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UBC Theses and Dissertations

Harm production : correctional environments, injection drug users and risk of infection with blood-borne pathogens Milloy, Michael-John Sheridan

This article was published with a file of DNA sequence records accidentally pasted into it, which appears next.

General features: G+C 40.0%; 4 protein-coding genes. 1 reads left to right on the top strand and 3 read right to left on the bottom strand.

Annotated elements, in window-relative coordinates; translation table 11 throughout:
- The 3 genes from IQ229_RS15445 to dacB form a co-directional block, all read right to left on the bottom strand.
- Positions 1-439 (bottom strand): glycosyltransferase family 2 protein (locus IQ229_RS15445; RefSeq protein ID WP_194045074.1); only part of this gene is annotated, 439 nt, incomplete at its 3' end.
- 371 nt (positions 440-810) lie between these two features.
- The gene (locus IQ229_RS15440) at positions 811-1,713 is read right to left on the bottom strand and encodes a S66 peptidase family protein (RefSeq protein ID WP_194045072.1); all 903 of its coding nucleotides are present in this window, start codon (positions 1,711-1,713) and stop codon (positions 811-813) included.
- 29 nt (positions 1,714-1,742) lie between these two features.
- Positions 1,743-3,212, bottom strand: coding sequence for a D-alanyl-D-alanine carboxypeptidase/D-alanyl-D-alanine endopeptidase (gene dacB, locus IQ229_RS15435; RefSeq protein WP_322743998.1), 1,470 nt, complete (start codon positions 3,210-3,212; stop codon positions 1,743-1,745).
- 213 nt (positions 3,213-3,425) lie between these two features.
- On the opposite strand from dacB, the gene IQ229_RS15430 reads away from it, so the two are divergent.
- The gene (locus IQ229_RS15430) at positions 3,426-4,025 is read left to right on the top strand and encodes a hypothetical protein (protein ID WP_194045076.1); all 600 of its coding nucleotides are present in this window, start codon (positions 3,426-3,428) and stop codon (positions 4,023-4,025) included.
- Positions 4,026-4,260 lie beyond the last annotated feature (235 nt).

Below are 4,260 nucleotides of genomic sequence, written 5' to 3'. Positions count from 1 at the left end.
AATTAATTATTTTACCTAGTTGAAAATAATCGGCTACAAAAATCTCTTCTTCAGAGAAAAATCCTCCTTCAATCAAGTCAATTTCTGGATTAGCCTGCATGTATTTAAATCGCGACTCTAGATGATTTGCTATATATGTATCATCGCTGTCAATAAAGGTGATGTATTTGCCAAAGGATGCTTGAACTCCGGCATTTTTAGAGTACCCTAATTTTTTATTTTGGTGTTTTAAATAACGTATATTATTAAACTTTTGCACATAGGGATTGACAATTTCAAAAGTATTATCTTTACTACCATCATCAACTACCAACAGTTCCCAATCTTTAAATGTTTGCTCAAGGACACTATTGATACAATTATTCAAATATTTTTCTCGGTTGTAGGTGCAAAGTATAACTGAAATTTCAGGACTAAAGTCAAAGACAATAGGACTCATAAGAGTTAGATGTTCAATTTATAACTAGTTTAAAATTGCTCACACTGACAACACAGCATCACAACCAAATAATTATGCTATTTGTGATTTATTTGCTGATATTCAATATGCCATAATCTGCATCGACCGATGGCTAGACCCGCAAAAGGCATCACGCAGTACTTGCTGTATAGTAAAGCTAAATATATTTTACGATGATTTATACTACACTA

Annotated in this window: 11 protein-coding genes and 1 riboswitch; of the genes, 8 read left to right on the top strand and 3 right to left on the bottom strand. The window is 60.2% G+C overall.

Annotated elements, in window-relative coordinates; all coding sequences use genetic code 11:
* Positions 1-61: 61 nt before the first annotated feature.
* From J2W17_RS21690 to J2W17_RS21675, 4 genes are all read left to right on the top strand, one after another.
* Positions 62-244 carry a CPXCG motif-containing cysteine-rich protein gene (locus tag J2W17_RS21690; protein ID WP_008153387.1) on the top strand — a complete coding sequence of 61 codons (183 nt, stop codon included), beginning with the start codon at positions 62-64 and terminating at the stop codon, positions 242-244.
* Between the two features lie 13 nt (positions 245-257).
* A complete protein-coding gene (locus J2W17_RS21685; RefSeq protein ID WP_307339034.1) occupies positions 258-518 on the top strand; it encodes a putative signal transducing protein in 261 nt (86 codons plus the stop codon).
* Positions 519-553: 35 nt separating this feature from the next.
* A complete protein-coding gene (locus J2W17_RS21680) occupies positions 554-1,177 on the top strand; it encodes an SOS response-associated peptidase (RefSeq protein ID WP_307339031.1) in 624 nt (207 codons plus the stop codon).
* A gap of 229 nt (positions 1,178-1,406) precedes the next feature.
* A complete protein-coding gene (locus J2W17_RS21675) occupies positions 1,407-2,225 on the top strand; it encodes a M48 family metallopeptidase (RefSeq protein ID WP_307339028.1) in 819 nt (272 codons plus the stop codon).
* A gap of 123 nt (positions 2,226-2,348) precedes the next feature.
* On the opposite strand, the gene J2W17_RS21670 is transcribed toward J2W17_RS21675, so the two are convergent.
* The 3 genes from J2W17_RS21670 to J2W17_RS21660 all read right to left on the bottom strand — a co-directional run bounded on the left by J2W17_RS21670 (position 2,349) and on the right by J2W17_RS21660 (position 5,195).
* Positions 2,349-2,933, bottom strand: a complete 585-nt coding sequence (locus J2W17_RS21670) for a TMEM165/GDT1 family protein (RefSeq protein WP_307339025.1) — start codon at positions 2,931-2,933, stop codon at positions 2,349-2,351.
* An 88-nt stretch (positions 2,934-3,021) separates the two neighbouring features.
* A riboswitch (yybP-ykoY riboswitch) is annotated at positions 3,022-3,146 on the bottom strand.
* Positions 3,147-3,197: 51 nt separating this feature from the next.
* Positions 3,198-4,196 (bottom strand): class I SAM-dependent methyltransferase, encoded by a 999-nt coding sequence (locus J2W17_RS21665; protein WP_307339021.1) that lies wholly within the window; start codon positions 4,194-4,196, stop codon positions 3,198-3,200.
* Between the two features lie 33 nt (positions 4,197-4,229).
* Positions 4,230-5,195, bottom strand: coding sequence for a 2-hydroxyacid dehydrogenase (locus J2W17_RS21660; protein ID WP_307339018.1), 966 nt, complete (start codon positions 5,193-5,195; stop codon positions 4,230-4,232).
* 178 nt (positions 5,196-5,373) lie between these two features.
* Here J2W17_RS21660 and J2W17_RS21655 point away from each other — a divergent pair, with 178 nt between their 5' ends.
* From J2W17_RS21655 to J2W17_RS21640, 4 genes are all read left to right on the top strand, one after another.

Background: Analyses of the individual-, social- and structural-level factors promoting the transmission of HIV and other blood-borne pathogens have consistently identified exposure to correctional environments, especially for individuals who use injection drugs (IDU), as a risk factor for infection. The objectives of this project were: to review the epidemiologic literature on incarceration and HIV infection among IDU, critically examining evidence presented supporting a causal linkage between imprisonment and infection; to investigate incarceration experiences in a cohort of active IDU; and to assess the possible effects of incarceration on the post-release risk environment of active IDU. Methods: Longitudinal datasets for quantitative analyses were derived from the Vancouver Injection Drug User Study (VIDUS) and the Scientific Evaluation of Supervised Injection (SEOSI), both prospective cohorts of IDU in Vancouver’s Downtown Eastside neighbourhood. In the first analysis, the prevalence and correlates of reporting incarceration in the the previous six months were identified in SEOSI using generalized estimating equations (GEE). In the second analysis, the possible effect of imprisonment on the prevalence of risk factors for HIV infection was estimated in VIDUS using linear growth curve analysis. Results: In the first analysis, 902 individuals interviewed at least once between 1 July 2004 and 30 June 2006 were included. Overall, 423 (46.9%) reported an incarceration event at some point during the study period. In a multivariate GEE model, recent incarceration was independently associated with a number of high-risk factors, including syringe sharing. In the second analysis, 1603 individuals were interviewed at least once between 1 May 1996 and 31 December 2005 and in cluded. Of these, 147 (9.2%) matched the study criteria and were included as cases; 742 (46.3%) were included as matched controls. In linear growth curve analyses adjusted for age, gender and ethnicity, syringe sharing was significantly more common in the incarcerated group (p = 0.03) after incarceration than in the control group. Conclusions: Our findings support the existence of a role for incarceration in continued viral transmission. In response, appropriate harm reduction measures should be expanded within correctional environments and social, political and legal reforms enacted to reduce the incidence of imprisonment for individuals who use illicit drugs.

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